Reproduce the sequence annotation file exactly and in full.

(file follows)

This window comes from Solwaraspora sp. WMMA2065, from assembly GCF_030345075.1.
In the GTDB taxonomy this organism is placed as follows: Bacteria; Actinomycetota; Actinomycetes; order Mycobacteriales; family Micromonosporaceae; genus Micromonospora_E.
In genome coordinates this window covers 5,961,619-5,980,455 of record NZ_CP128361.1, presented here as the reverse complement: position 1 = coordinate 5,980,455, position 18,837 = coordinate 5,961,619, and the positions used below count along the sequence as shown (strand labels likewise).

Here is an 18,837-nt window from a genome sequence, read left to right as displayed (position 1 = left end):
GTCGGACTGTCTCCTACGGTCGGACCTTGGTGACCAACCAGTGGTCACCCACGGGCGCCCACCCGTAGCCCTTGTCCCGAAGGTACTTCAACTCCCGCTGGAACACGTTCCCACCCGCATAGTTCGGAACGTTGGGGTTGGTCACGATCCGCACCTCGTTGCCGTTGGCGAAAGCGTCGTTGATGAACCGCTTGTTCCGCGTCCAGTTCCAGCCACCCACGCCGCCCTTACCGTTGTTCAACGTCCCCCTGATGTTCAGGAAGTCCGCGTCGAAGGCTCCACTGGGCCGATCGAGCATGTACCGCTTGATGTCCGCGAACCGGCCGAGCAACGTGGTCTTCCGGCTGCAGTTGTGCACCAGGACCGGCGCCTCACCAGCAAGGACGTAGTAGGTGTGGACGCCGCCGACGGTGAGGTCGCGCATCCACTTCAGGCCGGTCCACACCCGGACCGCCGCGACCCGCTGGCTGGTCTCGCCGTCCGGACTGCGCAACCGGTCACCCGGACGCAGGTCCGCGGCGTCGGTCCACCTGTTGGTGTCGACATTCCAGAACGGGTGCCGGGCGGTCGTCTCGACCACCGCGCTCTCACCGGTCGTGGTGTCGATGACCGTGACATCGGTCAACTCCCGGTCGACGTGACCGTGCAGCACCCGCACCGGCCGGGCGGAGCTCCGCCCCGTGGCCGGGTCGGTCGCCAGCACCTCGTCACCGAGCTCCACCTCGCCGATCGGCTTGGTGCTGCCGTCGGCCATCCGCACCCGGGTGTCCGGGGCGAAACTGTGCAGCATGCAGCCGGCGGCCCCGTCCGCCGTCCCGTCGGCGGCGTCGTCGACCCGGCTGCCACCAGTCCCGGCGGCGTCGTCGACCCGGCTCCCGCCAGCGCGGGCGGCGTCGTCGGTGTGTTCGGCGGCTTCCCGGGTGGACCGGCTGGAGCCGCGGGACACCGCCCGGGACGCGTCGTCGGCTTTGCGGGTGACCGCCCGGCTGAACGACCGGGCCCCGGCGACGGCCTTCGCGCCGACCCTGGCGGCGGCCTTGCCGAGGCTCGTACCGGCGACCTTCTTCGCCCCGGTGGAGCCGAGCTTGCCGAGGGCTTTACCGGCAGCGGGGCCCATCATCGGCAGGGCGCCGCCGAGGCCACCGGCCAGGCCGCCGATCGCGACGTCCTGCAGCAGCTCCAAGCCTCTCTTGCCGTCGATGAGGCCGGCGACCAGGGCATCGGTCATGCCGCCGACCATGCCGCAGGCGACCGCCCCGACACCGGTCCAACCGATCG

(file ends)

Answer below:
This window comes from Solwaraspora sp. WMMA2065, from assembly GCF_030345075.1.
In the GTDB taxonomy this organism is placed as follows: Bacteria; Actinomycetota; Actinomycetes; order Mycobacteriales; family Micromonosporaceae; genus Micromonospora_E.
In genome coordinates this window covers 5,961,619-5,980,455 of record NZ_CP128361.1, presented here as the reverse complement: position 1 = coordinate 5,980,455, position 18,837 = coordinate 5,961,619, and the positions used below count along the sequence as shown (strand labels likewise).

Here is an 18,837-nt window from a genome sequence, read left to right as displayed (position 1 = left end):
GTCGGACTGTCTCCTACGGTCGGACCTTGGTGACCAACCAGTGGTCACCCACGGGCGCCCACCCGTAGCCCTTGTCCCGAAGGTACTTCAACTCCCGCTGGAACACGTTCCCACCCGCATAGTTCGGAACGTTGGGGTTGGTCACGATCCGCACCTCGTTGCCGTTGGCGAAAGCGTCGTTGATGAACCGCTTGTTCCGCGTCCAGTTCCAGCCACCCACGCCGCCCTTACCGTTGTTCAACGTCCCCCTGATGTTCAGGAAGTCCGCGTCGAAGGCTCCACTGGGCCGATCGAGCATGTACCGCTTGATGTCCGCGAACCGGCCGAGCAACGTGGTCTTCCGGCTGCAGTTGTGCACCAGGACCGGCGCCTCACCAGCAAGGACGTAGTAGGTGTGGACGCCGCCGACGGTGAGGTCGCGCATCCACTTCAGGCCGGTCCACACCCGGACCGCCGCGACCCGCTGGCTGGTCTCGCCGTCCGGACTGCGCAACCGGTCACCCGGACGCAGGTCCGCGGCGTCGGTCCACCTGTTGGTGTCGACATTCCAGAACGGGTGCCGGGCGGTCGTCTCGACCACCGCGCTCTCACCGGTCGTGGTGTCGATGACCGTGACATCGGTCAACTCCCGGTCGACGTGACCGTGCAGCACCCGCACCGGCCGGGCGGAGCTCCGCCCCGTGGCCGGGTCGGTCGCCAGCACCTCGTCACCGAGCTCCACCTCGCCGATCGGCTTGGTGCTGCCGTCGGCCATCCGCACCCGGGTGTCCGGGGCGAAACTGTGCAGCATGCAGCCGGCGGCCCCGTCCGCCGTCCCGTCGGCGGCGTCGTCGACCCGGCTGCCACCAGTCCCGGCGGCGTCGTCGACCCGGCTCCCGCCAGCGCGGGCGGCGTCGTCGGTGTGTTCGGCGGCTTCCCGGGTGGACCGGCTGGAGCCGCGGGACACCGCCCGGGACGCGTCGTCGGCTTTGCGGGTGACCGCCCGGCTGAACGACCGGGCCCCGGCGACGGCCTTCGCGCCGACCCTGGCGGCGGCCTTGCCGAGGCTCGTACCGGCGACCTTCTTCGCCCCGGTGGAGCCGAGCTTGCCGAGGGCTTTACCGGCAGCGGGGCCCATCATCGGCAGGGCGCCGCCGAGGCCACCGGCCAGGCCGCCGATCGCGACGTCCTGCAGCAGCTCCAAGCCTCTCTTGCCGTCGATGAGGCCGGCGACCAGGGCATCGGTCATGCCGCCGACCATGCCGCAGGCGACCGCCCCGACACCGGTCCAACCGATCG